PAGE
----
Writing in a cafe used to be the underpinning of my life when I lived in Seattle a few decades ago. Cafes were plentiful (cafes with personality and individuality, not just Starbucks on every corner). My morning routine sat firmly atop writing, with the cafe environment a holding space for me.
A holding space — a space where you are safe and can get to know yourself more deeply — is essential for writing. It’s a container for the self, a place of safety and freedom to experiment. The British psychoanalyst Donald Winnicott (who is famous for the concept of the transitional object), described how a mother creates a holding space for her child as she bathes, holds, and cares for her child in daily routines. Through this physical and emotional holding environment, the child can explore and develop, both externally and internally, without being overwhelmed by the frightening and infinite possibilities of the unknown world.
We all need holding. We all need safe containers within, where we can reflect, question, explore, play. I forget this sometimes when I flail around in unbounded space and emotional turmoil. To remember, I just need to do what I did this morning: come to a cafe, open up my notebook, and settle into the space where I am held.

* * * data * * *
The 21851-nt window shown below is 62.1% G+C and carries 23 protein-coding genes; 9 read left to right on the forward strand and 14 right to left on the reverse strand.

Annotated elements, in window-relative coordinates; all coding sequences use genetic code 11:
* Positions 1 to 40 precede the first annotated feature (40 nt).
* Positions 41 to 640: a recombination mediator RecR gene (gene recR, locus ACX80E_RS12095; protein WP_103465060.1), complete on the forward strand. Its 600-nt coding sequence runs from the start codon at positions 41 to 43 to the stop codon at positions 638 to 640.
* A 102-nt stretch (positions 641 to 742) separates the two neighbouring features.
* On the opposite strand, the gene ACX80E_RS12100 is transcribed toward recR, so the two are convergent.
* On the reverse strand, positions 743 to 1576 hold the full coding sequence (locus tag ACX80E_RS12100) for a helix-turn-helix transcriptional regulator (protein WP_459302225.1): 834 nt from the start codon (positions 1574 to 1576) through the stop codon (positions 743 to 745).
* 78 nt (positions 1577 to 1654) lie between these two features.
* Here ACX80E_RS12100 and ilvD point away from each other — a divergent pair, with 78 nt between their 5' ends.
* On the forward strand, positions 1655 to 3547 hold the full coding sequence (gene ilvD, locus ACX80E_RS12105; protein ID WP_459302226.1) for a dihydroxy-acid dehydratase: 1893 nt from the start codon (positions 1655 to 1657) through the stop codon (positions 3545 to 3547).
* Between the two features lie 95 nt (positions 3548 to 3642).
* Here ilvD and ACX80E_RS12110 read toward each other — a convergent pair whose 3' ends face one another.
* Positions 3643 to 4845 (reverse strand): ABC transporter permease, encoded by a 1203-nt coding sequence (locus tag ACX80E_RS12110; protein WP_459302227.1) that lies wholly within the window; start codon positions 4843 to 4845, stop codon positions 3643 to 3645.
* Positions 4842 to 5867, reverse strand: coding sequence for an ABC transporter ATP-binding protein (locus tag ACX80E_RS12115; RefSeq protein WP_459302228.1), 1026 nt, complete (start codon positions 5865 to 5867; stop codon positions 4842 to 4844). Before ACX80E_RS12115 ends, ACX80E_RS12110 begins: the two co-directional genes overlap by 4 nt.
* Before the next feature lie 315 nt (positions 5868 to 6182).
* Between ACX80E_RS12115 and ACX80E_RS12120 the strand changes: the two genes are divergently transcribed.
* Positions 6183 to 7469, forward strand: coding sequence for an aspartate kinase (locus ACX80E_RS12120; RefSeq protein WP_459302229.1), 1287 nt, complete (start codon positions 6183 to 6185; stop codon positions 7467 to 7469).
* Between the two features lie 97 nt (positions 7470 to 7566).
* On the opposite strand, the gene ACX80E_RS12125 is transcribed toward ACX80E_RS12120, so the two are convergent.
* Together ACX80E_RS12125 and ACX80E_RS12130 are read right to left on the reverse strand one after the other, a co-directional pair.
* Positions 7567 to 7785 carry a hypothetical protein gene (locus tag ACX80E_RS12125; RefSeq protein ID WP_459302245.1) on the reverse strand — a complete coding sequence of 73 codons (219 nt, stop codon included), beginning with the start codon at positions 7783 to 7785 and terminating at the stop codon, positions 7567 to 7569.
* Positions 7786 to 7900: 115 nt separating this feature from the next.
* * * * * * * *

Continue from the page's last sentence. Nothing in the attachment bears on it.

Questions for Reflection: Where do you like to write, read, or reflect? What does the concept of a holding space mean to you? Where do you find your best holding space?
Writing Prompts: “I feel safest in exploring myself when I ______” (then keep writing); “When I think of a holding space, I immediately think of ______” (then keep writing); “I’d really love it if I could create a holding space for ______” (then keep writing); “This post makes me want to begin writing ______” (then keep writing).